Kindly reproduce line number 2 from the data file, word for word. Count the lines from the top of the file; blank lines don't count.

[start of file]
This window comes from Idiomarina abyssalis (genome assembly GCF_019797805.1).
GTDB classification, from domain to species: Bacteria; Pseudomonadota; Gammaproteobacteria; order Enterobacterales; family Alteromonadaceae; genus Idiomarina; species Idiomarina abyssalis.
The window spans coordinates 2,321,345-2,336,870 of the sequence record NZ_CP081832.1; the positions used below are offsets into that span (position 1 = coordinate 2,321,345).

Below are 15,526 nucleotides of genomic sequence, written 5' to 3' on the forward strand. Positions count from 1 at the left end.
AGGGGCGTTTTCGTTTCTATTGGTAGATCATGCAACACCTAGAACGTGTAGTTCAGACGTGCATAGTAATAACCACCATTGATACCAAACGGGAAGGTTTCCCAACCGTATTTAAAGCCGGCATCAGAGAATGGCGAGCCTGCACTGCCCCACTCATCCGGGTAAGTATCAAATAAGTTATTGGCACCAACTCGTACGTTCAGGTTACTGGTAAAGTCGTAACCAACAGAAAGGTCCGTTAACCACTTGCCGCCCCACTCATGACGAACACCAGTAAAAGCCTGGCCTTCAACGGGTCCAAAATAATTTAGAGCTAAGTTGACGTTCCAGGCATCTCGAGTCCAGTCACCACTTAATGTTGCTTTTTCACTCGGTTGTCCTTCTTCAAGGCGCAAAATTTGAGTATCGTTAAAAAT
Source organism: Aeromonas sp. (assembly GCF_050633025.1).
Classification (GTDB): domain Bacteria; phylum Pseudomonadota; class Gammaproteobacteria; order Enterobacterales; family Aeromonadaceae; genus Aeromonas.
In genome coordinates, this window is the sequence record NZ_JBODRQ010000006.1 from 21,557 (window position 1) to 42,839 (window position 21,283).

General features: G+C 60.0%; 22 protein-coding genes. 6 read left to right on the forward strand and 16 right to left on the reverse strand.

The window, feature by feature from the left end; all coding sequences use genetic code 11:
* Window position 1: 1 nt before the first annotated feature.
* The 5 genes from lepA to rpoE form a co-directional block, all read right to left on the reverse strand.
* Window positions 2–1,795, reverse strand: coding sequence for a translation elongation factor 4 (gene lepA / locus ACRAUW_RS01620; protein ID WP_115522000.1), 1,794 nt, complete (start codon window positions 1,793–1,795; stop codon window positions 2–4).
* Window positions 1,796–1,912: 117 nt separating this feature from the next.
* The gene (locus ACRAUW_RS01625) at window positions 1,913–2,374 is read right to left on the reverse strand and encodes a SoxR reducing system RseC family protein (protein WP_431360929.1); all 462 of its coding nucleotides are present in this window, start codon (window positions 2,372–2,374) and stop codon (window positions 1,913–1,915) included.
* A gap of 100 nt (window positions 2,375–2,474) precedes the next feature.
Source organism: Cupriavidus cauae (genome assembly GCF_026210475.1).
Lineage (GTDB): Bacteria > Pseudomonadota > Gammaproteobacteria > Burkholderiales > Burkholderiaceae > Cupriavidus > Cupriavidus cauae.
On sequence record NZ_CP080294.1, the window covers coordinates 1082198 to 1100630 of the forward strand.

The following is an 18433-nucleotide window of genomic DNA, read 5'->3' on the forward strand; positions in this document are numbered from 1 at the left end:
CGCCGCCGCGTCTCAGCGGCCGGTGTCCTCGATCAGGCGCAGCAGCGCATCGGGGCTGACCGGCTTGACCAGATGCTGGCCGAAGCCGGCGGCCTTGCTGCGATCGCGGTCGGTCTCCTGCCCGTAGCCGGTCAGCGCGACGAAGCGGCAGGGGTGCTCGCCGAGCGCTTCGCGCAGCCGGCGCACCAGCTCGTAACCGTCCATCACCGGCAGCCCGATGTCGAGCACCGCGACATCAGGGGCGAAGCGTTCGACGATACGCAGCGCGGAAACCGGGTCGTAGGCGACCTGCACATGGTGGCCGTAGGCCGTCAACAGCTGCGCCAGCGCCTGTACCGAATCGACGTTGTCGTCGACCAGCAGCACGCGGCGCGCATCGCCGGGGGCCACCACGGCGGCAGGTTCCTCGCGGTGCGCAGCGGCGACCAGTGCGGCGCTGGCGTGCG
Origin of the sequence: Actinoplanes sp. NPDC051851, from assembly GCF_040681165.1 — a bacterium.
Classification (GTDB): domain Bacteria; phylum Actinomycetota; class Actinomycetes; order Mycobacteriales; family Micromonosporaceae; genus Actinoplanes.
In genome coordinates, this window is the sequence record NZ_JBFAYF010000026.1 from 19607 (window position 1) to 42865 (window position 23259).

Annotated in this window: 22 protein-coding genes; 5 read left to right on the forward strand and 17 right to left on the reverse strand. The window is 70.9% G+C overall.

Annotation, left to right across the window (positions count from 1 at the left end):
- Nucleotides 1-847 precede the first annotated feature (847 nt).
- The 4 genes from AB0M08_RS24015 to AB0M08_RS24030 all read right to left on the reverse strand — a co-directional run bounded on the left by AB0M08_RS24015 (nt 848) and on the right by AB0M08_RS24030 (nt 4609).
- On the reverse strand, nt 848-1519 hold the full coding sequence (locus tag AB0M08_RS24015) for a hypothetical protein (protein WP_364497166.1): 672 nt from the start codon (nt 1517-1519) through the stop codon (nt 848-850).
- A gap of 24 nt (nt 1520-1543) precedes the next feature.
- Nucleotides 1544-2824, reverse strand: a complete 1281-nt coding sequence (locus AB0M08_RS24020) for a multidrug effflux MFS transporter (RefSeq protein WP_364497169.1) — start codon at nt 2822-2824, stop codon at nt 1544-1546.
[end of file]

GTDB classification, from domain to species: Bacteria; Pseudomonadota; Gammaproteobacteria; order Enterobacterales; family Alteromonadaceae; genus Idiomarina; species Idiomarina abyssalis.